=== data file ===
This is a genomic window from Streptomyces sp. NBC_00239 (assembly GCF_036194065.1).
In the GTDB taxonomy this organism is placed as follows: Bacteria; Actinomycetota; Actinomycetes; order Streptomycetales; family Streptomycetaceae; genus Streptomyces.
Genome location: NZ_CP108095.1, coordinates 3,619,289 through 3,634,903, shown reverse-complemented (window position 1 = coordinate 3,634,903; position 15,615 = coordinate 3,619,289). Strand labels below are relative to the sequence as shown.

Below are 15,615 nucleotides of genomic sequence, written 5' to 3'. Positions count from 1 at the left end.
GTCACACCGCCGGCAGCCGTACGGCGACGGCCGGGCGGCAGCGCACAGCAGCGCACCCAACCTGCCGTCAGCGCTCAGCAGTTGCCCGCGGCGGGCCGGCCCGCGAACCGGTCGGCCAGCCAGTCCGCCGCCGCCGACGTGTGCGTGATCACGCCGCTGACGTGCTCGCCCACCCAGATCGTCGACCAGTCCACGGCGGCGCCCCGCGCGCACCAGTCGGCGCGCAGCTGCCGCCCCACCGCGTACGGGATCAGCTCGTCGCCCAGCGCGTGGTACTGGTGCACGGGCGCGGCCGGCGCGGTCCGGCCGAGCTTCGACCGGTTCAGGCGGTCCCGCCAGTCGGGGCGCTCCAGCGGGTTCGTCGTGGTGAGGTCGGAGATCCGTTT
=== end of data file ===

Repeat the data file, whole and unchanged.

This is a genomic window from Streptomyces sp. NBC_00239 (assembly GCF_036194065.1).
In the GTDB taxonomy this organism is placed as follows: Bacteria; Actinomycetota; Actinomycetes; order Streptomycetales; family Streptomycetaceae; genus Streptomyces.
Genome location: NZ_CP108095.1, coordinates 3,619,289 through 3,634,903, shown reverse-complemented (window position 1 = coordinate 3,634,903; position 15,615 = coordinate 3,619,289). Strand labels below are relative to the sequence as shown.

Below are 15,615 nucleotides of genomic sequence, written 5' to 3'. Positions count from 1 at the left end.
GTCACACCGCCGGCAGCCGTACGGCGACGGCCGGGCGGCAGCGCACAGCAGCGCACCCAACCTGCCGTCAGCGCTCAGCAGTTGCCCGCGGCGGGCCGGCCCGCGAACCGGTCGGCCAGCCAGTCCGCCGCCGCCGACGTGTGCGTGATCACGCCGCTGACGTGCTCGCCCACCCAGATCGTCGACCAGTCCACGGCGGCGCCCCGCGCGCACCAGTCGGCGCGCAGCTGCCGCCCCACCGCGTACGGGATCAGCTCGTCGCCCAGCGCGTGGTACTGGTGCACGGGCGCGGCCGGCGCGGTCCGGCCGAGCTTCGACCGGTTCAGGCGGTCCCGCCAGTCGGGGCGCTCCAGCGGGTTCGTCGTGGTGAGGTCGGAGATCCGTTT